Handbook of Emerging Technologies for Learning

Kommentieren 13. March 2009

Evaluating the effectiveness of technology use in teaching and learning brings to mind Albert Einstein’s statement: “Not everything that can be counted counts, and not everything that counts can be counted”. When we begin to consider the impact and effectiveness of technology in the teaching and learning process, obvious questions arise: “How do we measure effectiveness? Is it time spent in a classroom? Is it a function of test scores? Is it about learning? Or understanding?”

Seit über einem Jahr arbeiten George Siemens und Peter Tittenberger an ihrem Handbuch für mordernen Medieneinsatz in Lernprozessen: “Handbook of Emerging Technologies for Learning”. Nun haben sie es veröffentlicht.

Herausgekommen ist eine beeindruckende Arbeit, die nicht nur durch ihren inhaltlichen Tiefgang sondern auch durch die Breite der an-/besprochenen Themen überzeugt. Verfügbar ist es ganz im Sinne der neuen Medien als Wiki – aber auch als PDF. Leider fehlt mir aktuell die Zeit dieses umfangreiche Werk hier explizitier vorzustellen, so dass ich es bei einigen exemplarischen Zitaten belassen möchte, die evtl. ein wenig Interesse an der weiteren Lektüre wecken können:

How is education to fulfill its societal role of clarifying confusion when tools of control over information creation and dissemination rest in the hands of learners[3], contributing to the growing complexity and confusion of information abundance?

We now differently relate to information. The roles of experts (educators) and novices (learners) have been altered substantially. What once involved mediators and experts (journals, books, encyclopaedias) can now be handled informally through the aggregated actions of many (Wikipedia, blogs, ebooks).

und…

Successful organizational e-learning initiatives require support and strategic ownership.[5] Grassroots innovation frequently encounters organizational barriers. Adopting a department-level view of elearning is important in creating learning material, creating a support infrastructure, allocating resources, and building a “comprehensive program of continuing professional development”.[6] Many of the principles of effective instruction online are similar to classrooms. Chickering and Ehrmann[7] advocate for seven key “good practice” elements in online instruction:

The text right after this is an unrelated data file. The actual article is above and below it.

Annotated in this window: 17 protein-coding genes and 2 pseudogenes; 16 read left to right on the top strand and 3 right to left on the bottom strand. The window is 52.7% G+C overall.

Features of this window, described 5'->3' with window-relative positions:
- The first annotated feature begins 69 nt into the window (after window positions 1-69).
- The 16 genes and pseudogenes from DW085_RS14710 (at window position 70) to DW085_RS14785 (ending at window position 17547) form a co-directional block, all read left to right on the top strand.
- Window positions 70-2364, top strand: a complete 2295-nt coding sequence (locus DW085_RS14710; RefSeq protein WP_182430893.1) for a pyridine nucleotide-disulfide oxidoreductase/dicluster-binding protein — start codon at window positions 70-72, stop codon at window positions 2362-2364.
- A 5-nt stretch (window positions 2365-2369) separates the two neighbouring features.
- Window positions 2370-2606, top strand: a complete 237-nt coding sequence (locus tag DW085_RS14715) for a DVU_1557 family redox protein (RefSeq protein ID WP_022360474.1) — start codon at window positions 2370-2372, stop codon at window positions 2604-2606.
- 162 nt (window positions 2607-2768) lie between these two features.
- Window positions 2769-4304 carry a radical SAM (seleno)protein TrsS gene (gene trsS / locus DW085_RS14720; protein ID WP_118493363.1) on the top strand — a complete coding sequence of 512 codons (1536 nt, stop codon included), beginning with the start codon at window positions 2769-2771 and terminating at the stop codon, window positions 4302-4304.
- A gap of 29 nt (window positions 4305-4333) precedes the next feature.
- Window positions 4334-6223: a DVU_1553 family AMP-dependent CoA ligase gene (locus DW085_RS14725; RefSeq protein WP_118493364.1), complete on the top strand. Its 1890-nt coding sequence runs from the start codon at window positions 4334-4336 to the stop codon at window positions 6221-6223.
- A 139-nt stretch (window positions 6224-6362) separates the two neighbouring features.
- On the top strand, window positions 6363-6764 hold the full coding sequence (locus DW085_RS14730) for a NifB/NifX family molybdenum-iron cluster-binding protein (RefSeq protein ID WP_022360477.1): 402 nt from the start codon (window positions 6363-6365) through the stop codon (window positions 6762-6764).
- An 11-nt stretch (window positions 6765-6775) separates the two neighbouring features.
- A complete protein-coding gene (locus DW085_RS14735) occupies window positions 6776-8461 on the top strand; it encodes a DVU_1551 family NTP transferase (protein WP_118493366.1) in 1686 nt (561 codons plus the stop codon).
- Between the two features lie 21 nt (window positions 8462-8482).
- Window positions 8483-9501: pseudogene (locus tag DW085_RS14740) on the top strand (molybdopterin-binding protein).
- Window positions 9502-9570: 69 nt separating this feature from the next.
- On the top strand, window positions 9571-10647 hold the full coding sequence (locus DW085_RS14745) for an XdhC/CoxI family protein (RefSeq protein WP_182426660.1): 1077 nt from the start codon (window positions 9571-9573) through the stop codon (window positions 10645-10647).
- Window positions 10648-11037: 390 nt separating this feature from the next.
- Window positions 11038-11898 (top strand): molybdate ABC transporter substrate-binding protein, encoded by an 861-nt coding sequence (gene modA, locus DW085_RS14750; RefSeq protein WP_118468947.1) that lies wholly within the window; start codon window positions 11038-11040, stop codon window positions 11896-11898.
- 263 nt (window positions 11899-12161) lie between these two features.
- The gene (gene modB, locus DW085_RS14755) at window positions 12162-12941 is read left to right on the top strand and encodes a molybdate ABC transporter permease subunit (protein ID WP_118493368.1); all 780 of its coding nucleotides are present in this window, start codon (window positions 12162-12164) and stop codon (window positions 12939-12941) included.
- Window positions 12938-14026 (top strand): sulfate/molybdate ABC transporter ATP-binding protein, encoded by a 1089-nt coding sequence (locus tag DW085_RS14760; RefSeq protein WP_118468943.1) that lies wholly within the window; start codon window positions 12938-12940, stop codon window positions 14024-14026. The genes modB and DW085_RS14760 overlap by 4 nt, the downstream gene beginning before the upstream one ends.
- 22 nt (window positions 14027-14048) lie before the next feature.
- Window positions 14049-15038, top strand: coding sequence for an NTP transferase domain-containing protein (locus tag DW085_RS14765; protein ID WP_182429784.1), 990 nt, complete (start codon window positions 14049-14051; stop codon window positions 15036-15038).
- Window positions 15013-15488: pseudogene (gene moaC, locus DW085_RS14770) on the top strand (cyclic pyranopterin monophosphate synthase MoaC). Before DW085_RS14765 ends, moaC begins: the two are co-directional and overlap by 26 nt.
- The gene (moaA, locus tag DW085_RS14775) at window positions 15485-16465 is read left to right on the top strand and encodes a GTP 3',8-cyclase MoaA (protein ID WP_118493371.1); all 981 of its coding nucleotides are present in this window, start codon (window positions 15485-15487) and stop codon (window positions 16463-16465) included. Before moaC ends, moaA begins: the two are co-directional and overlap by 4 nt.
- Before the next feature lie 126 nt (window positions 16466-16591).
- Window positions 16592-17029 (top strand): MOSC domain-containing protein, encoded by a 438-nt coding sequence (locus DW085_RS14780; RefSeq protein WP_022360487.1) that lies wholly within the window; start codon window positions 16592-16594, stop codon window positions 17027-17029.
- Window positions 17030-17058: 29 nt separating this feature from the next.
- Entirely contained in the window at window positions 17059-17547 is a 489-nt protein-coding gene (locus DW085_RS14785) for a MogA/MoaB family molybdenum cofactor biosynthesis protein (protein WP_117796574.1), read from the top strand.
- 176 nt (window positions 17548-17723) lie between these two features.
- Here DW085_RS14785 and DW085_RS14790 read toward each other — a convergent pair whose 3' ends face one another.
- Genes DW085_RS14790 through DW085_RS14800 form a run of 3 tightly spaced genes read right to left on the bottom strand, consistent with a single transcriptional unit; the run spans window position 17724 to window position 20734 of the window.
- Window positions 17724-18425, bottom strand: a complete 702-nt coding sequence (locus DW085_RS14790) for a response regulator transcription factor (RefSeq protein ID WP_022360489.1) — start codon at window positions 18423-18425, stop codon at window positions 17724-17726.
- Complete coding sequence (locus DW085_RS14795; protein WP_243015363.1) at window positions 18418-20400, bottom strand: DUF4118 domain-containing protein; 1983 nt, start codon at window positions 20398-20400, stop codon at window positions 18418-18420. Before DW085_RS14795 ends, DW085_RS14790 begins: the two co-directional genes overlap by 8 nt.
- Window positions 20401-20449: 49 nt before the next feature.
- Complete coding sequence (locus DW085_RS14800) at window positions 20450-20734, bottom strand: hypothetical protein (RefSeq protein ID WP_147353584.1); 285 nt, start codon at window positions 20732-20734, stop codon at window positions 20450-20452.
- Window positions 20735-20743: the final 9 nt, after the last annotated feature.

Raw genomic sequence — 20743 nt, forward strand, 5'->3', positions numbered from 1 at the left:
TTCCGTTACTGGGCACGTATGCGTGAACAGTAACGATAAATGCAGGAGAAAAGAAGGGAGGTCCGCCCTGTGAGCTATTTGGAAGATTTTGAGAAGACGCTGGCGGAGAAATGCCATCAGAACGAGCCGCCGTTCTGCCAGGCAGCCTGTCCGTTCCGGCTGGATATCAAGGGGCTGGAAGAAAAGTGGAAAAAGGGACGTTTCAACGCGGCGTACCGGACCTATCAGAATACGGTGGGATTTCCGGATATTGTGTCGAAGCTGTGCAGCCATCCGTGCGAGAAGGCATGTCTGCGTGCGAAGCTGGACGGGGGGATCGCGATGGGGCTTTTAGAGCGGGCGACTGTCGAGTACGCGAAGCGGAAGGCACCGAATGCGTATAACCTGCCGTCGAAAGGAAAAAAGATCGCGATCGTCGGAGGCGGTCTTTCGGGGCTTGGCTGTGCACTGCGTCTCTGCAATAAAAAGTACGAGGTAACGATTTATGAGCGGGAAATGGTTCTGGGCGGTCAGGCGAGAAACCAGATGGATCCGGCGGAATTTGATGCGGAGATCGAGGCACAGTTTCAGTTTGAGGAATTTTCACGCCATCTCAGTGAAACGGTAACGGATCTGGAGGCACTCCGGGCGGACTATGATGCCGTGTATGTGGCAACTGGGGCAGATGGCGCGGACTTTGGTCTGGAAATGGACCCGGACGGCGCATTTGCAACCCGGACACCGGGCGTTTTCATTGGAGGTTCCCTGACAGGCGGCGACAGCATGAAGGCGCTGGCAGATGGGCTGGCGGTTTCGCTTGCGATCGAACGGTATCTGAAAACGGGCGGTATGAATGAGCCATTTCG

1. encourages contact between students and faculty
  2. develops reciprocity and cooperation among students
  3. encourages active learning
  4. gives prompt feedback
  5. emphasizes time on task
  6. communicates high expectations
  7. respects diverse talents and ways of learning

While the above list can be augmented to include affordances inherent to technology (handling technology, integrating into teaching activities, or fostering dialogue with distributed learner groups), they suffice as an introduction to the similarity of teaching well with technology and teaching well in a classroom.

und…

Teaching successfully with emerging technologies requires:

  • A spirit of experimentation
  • Willingness to engage learners in the creation of learning resources (co-creation of content)
  • Willingness to “let go” of control and content presentation approaches to teaching
  • Tolerance of failure

und…

Ich habe die Anregungen und Grundlagen gerne gelesen und werde sicher hin und wieder mal reinschauen, um mir einiger Punkte wieder bewusst zu werden. Klarer Lektüretipp meinerseits.

Dieses Post wurde erstellt von René Scheppler.

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